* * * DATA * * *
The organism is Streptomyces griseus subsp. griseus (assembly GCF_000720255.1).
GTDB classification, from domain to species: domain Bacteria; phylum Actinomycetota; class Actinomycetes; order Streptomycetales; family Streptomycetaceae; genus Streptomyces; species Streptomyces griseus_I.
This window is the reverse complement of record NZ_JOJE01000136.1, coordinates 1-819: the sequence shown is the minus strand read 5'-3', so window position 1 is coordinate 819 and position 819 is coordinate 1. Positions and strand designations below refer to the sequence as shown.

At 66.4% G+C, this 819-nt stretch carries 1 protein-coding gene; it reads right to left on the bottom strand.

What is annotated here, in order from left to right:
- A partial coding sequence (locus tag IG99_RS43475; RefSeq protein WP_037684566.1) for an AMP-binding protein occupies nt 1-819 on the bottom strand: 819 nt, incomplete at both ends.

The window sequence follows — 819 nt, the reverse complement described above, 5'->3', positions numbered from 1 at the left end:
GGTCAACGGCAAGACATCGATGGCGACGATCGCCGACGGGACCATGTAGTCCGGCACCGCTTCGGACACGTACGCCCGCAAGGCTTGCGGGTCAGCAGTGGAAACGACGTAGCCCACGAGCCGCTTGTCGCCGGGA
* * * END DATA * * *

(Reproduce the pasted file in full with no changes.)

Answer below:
The organism is Streptomyces griseus subsp. griseus (assembly GCF_000720255.1).
GTDB classification, from domain to species: domain Bacteria; phylum Actinomycetota; class Actinomycetes; order Streptomycetales; family Streptomycetaceae; genus Streptomyces; species Streptomyces griseus_I.
This window is the reverse complement of record NZ_JOJE01000136.1, coordinates 1-819: the sequence shown is the minus strand read 5'-3', so window position 1 is coordinate 819 and position 819 is coordinate 1. Positions and strand designations below refer to the sequence as shown.

At 66.4% G+C, this 819-nt stretch carries 1 protein-coding gene; it reads right to left on the bottom strand.

What is annotated here, in order from left to right:
- A partial coding sequence (locus tag IG99_RS43475; RefSeq protein WP_037684566.1) for an AMP-binding protein occupies nt 1-819 on the bottom strand: 819 nt, incomplete at both ends.

The window sequence follows — 819 nt, the reverse complement described above, 5'->3', positions numbered from 1 at the left end:
GGTCAACGGCAAGACATCGATGGCGACGATCGCCGACGGGACCATGTAGTCCGGCACCGCTTCGGACACGTACGCCCGCAAGGCTTGCGGGTCAGCAGTGGAAACGACGTAGCCCACGAGCCGCTTGTCGCCGGGA